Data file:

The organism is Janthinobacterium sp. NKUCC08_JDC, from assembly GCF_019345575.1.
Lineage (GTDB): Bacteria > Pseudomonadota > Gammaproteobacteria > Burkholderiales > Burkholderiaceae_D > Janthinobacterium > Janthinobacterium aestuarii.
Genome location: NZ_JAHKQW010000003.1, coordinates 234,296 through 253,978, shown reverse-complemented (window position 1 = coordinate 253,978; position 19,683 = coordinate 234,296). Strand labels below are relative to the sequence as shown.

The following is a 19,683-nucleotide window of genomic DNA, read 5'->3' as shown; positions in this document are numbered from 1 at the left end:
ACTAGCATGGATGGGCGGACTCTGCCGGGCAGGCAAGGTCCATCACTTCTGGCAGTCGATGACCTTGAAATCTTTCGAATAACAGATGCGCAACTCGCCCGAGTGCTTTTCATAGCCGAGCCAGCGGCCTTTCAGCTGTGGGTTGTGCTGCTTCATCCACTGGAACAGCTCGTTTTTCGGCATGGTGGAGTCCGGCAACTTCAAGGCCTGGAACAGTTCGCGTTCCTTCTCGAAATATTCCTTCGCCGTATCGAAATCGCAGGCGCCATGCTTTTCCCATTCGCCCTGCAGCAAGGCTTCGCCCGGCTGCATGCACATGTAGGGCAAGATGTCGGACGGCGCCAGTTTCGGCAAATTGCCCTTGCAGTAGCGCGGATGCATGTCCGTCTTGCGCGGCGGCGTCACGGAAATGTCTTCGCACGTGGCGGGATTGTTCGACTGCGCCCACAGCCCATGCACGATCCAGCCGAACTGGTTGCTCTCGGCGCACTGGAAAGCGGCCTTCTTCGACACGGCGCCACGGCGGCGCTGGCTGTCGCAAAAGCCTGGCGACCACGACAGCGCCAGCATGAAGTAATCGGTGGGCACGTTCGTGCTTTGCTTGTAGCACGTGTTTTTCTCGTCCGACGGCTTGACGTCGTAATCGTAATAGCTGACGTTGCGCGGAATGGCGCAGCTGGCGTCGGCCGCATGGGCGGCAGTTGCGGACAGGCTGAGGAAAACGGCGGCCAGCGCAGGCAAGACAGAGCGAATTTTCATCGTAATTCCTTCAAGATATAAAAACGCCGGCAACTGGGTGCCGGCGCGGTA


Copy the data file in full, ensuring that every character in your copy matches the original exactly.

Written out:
The organism is Janthinobacterium sp. NKUCC08_JDC, from assembly GCF_019345575.1.
Lineage (GTDB): Bacteria > Pseudomonadota > Gammaproteobacteria > Burkholderiales > Burkholderiaceae_D > Janthinobacterium > Janthinobacterium aestuarii.
Genome location: NZ_JAHKQW010000003.1, coordinates 234,296 through 253,978, shown reverse-complemented (window position 1 = coordinate 253,978; position 19,683 = coordinate 234,296). Strand labels below are relative to the sequence as shown.

The following is a 19,683-nucleotide window of genomic DNA, read 5'->3' as shown; positions in this document are numbered from 1 at the left end:
ACTAGCATGGATGGGCGGACTCTGCCGGGCAGGCAAGGTCCATCACTTCTGGCAGTCGATGACCTTGAAATCTTTCGAATAACAGATGCGCAACTCGCCCGAGTGCTTTTCATAGCCGAGCCAGCGGCCTTTCAGCTGTGGGTTGTGCTGCTTCATCCACTGGAACAGCTCGTTTTTCGGCATGGTGGAGTCCGGCAACTTCAAGGCCTGGAACAGTTCGCGTTCCTTCTCGAAATATTCCTTCGCCGTATCGAAATCGCAGGCGCCATGCTTTTCCCATTCGCCCTGCAGCAAGGCTTCGCCCGGCTGCATGCACATGTAGGGCAAGATGTCGGACGGCGCCAGTTTCGGCAAATTGCCCTTGCAGTAGCGCGGATGCATGTCCGTCTTGCGCGGCGGCGTCACGGAAATGTCTTCGCACGTGGCGGGATTGTTCGACTGCGCCCACAGCCCATGCACGATCCAGCCGAACTGGTTGCTCTCGGCGCACTGGAAAGCGGCCTTCTTCGACACGGCGCCACGGCGGCGCTGGCTGTCGCAAAAGCCTGGCGACCACGACAGCGCCAGCATGAAGTAATCGGTGGGCACGTTCGTGCTTTGCTTGTAGCACGTGTTTTTCTCGTCCGACGGCTTGACGTCGTAATCGTAATAGCTGACGTTGCGCGGAATGGCGCAGCTGGCGTCGGCCGCATGGGCGGCAGTTGCGGACAGGCTGAGGAAAACGGCGGCCAGCGCAGGCAAGACAGAGCGAATTTTCATCGTAATTCCTTCAAGATATAAAAACGCCGGCAACTGGGTGCCGGCGCGGTA